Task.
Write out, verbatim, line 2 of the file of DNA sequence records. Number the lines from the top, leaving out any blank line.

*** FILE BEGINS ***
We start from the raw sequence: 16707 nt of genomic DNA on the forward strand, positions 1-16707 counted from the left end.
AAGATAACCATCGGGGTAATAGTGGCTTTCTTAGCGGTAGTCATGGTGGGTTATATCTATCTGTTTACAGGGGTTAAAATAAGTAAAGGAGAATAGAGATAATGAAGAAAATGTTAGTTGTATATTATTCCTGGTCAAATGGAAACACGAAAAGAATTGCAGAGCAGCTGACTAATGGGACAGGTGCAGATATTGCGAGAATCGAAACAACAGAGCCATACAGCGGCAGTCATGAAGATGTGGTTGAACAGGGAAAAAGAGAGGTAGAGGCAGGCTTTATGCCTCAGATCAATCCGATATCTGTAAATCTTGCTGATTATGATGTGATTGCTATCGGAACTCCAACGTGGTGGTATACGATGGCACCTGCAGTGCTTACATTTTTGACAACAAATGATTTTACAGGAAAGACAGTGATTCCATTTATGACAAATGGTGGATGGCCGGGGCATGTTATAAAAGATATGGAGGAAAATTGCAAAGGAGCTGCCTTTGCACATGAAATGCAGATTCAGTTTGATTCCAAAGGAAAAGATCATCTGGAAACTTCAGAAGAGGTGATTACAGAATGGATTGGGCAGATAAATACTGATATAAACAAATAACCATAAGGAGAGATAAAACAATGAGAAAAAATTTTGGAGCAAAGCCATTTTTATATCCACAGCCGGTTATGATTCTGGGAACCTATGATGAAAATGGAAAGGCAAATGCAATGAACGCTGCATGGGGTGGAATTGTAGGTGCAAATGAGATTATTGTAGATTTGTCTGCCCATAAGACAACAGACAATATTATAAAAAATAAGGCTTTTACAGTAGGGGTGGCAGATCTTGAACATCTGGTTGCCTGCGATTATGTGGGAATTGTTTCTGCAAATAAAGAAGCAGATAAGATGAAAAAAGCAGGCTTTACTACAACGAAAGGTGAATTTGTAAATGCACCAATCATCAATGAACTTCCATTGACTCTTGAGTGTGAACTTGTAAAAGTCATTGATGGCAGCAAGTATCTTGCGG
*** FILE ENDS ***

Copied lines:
AAGATAACCATCGGGGTAATAGTGGCTTTCTTAGCGGTAGTCATGGTGGGTTATATCTATCTGTTTACAGGGGTTAAAATAAGTAAAGGAGAATAGAGATAATGAAGAAAATGTTAGTTGTATATTATTCCTGGTCAAATGGAAACACGAAAAGAATTGCAGAGCAGCTGACTAATGGGACAGGTGCAGATATTGCGAGAATCGAAACAACAGAGCCATACAGCGGCAGTCATGAAGATGTGGTTGAACAGGGAAAAAGAGAGGTAGAGGCAGGCTTTATGCCTCAGATCAATCCGATATCTGTAAATCTTGCTGATTATGATGTGATTGCTATCGGAACTCCAACGTGGTGGTATACGATGGCACCTGCAGTGCTTACATTTTTGACAACAAATGATTTTACAGGAAAGACAGTGATTCCATTTATGACAAATGGTGGATGGCCGGGGCATGTTATAAAAGATATGGAGGAAAATTGCAAAGGAGCTGCCTTTGCACATGAAATGCAGATTCAGTTTGATTCCAAAGGAAAAGATCATCTGGAAACTTCAGAAGAGGTGATTACAGAATGGATTGGGCAGATAAATACTGATATAAACAAATAACCATAAGGAGAGATAAAACAATGAGAAAAAATTTTGGAGCAAAGCCATTTTTATATCCACAGCCGGTTATGATTCTGGGAACCTATGATGAAAATGGAAAGGCAAATGCAATGAACGCTGCATGGGGTGGAATTGTAGGTGCAAATGAGATTATTGTAGATTTGTCTGCCCATAAGACAACAGACAATATTATAAAAAATAAGGCTTTTACAGTAGGGGTGGCAGATCTTGAACATCTGGTTGCCTGCGATTATGTGGGAATTGTTTCTGCAAATAAAGAAGCAGATAAGATGAAAAAAGCAGGCTTTACTACAACGAAAGGTGAATTTGTAAATGCACCAATCATCAATGAACTTCCATTGACTCTTGAGTGTGAACTTGTAAAAGTCATTGATGGCAGCAAGTATCTTGCGG